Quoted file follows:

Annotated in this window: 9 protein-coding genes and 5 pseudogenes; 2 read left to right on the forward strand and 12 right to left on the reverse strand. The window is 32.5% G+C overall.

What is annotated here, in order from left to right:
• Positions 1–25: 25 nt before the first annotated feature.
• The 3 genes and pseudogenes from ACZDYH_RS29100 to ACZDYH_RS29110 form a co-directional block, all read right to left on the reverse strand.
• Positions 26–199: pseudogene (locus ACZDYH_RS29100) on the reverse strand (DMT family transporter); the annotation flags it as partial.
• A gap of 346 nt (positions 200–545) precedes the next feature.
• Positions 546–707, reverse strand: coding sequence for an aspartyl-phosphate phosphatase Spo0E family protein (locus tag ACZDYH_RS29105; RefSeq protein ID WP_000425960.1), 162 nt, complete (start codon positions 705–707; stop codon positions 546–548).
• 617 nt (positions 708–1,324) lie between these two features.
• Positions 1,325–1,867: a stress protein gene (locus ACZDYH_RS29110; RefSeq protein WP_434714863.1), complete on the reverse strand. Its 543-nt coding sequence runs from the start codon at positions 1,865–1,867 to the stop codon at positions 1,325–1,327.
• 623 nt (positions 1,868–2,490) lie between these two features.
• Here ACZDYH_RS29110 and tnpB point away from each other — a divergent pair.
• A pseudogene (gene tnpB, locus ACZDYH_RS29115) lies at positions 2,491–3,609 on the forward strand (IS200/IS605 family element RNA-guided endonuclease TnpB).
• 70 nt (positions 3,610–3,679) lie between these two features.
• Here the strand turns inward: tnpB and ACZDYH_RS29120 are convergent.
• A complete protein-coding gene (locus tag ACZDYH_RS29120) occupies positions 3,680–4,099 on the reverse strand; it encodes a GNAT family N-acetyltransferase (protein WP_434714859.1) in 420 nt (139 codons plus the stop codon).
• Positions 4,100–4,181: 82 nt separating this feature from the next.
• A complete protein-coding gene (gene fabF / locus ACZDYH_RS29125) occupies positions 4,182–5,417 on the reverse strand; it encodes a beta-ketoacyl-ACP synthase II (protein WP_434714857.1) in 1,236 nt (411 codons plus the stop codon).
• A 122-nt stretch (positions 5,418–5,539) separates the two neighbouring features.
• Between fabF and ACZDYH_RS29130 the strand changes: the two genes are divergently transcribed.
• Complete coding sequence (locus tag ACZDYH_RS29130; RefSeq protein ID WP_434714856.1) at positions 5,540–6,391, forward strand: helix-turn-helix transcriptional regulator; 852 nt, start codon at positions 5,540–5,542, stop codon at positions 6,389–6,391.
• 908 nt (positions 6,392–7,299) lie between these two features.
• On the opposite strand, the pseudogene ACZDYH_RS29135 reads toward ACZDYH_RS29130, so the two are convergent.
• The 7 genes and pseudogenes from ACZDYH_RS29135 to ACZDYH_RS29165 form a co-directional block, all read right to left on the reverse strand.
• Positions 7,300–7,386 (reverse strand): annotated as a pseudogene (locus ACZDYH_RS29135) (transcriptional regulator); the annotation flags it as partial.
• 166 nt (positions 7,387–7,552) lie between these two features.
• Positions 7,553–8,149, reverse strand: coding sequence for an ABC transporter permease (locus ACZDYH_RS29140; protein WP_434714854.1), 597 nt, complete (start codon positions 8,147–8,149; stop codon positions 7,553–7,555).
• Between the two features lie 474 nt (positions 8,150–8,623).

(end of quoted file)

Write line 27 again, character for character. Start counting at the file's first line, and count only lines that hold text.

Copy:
• Between the two features lie 474 nt (positions 8,150–8,623).